Luke Foot


DATE PUBLISHED: 11 Mar 2016 LAST UPDATED: 26 Mar 2024

How do I remove a County Court Judgment?

A guide to CCJ removal

A County Court Judgment (CCJ) is type of court order that can be made by judges in England, Wales and Northern Ireland, if you fail to repay money you owe to another person or company. The CCJ is registered against your name and sets out how much money is owed, how the money should be repaid and the deadline by which payment must be made. If you find yourself in a position where a County Court Judgment is made against you, it will stay on the Register of Judgments, Orders and Fines for a period of 6 years.

It is important to act quickly if you have a CCJ registered against you as creditors (such as banks and loan companies) use this information to determine whether or not to give loans or credit. In extreme circumstances, a CCJ can even prevent you from being employed. You can search the Register of Judgments, Orders and Fines to ascertain whether you have any CCJ’s against you at The search costs (at the time of writing) £4.00. Given the potential damaging consequences of having a CCJ, you should consider taking legal advice as to how to remove it.

There are a number of options available, but not all provide for a complete removal of the CCJ. The option that will be most suitable to you will depend on your individual circumstances, and we recommend you seek independent legal advice. Below is a brief summary:-

1. If you pay the CCJ in full within a month the details of the CCJ will be completely removed from the court register. You should contact the court to inform them that you have paid. You will be required to send the court proof of payment, and pay a £15 fee.

2. By paying the CCJ later than a month, you will receive a certificate of satisfaction but the CCJ will remain on the register. However, the register is marked as “satisfied”, so persons checking the register will see that it has been paid.

3. You can apply for the judgment to be set aside, if the CCJ is a “default judgment”. A default judgment is a judgment made when you (the defendant) fails to acknowledge the claim or put in a defence. In these circumstances, judges have discretion to set aside the CCJ i.e. to declare the judgment as unenforceable.

To successfully set aside a judgment, you must make the application promptly and be able to show that you have a real prospect of successfully defending the claim or, that there is some other good reason why you should be allowed to defend the claim. This could be because, for example, the claim form was sent to the wrong address.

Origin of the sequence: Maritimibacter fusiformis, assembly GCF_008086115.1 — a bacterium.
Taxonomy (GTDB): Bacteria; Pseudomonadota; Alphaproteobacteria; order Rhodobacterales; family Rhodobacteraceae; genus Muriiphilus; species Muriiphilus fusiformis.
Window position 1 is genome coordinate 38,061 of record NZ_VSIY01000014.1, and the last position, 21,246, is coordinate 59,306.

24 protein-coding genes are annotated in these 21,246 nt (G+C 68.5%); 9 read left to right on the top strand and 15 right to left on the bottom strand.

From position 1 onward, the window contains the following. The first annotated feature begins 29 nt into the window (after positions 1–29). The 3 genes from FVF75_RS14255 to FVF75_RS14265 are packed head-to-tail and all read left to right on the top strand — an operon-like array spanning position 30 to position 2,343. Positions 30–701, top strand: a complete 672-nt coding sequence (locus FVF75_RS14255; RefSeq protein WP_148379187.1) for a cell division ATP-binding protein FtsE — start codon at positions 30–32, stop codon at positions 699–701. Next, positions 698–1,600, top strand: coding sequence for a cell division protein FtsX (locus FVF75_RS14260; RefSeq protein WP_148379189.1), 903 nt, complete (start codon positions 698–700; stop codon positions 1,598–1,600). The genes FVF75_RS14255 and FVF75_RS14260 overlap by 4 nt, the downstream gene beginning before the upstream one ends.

The court can also set a judgment made at a hearing that you did not attend, but only if you can prove that you had good reasons for your non-attendance.

If the judgment is set aside, the CCJ will be removed from register and it will be as though it never existed.

You can wait six years for the CCJ to be automatically cleared from the register. Once it has been removed, it will then be too late for a creditor to enforce the judgment.

4. You can make an application to appeal the CCJ to the next level of judge, where the decision was either:-

a) Wrong in law or fact or in exercise of the judge’s discretion; or

b) Unjust because of a serious procedural or other irregularity in the original proceedings.

Such an application must normally be made within 21 days of the decision.

We strongly recommend that you seek legal advice from our specialist CCJ removal solicitors if you find yourself with a CCJ made against you. Get in touch with the solicitors in the Dispute Resolution team by calling 01202 525333 or send an email enquiry on

How can we help?

When you submit this form an email will be sent to the relevant department who will contact you within 48 hours. If you require urgent advice please call 01202 525333.

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